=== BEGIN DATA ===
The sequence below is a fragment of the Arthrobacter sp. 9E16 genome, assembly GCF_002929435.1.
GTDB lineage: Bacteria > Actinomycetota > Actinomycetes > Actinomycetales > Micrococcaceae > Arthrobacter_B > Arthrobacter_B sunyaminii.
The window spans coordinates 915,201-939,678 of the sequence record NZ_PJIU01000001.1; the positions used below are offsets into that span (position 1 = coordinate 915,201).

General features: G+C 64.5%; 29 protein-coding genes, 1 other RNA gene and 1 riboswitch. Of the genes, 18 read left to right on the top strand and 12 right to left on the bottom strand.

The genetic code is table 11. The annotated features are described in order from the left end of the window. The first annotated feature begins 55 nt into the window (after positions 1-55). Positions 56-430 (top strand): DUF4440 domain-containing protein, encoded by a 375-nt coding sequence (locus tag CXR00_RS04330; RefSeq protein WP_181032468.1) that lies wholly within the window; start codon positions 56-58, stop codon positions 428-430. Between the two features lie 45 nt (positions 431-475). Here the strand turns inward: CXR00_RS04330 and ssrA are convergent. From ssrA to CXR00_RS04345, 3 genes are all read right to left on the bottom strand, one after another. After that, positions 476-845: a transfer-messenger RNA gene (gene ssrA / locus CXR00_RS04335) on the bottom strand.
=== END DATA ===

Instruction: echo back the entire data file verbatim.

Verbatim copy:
The sequence below is a fragment of the Arthrobacter sp. 9E16 genome, assembly GCF_002929435.1.
GTDB lineage: Bacteria > Actinomycetota > Actinomycetes > Actinomycetales > Micrococcaceae > Arthrobacter_B > Arthrobacter_B sunyaminii.
The window spans coordinates 915,201-939,678 of the sequence record NZ_PJIU01000001.1; the positions used below are offsets into that span (position 1 = coordinate 915,201).

General features: G+C 64.5%; 29 protein-coding genes, 1 other RNA gene and 1 riboswitch. Of the genes, 18 read left to right on the top strand and 12 right to left on the bottom strand.

The genetic code is table 11. The annotated features are described in order from the left end of the window. The first annotated feature begins 55 nt into the window (after positions 1-55). Positions 56-430 (top strand): DUF4440 domain-containing protein, encoded by a 375-nt coding sequence (locus tag CXR00_RS04330; RefSeq protein WP_181032468.1) that lies wholly within the window; start codon positions 56-58, stop codon positions 428-430. Between the two features lie 45 nt (positions 431-475). Here the strand turns inward: CXR00_RS04330 and ssrA are convergent. From ssrA to CXR00_RS04345, 3 genes are all read right to left on the bottom strand, one after another. After that, positions 476-845: a transfer-messenger RNA gene (gene ssrA / locus CXR00_RS04335) on the bottom strand.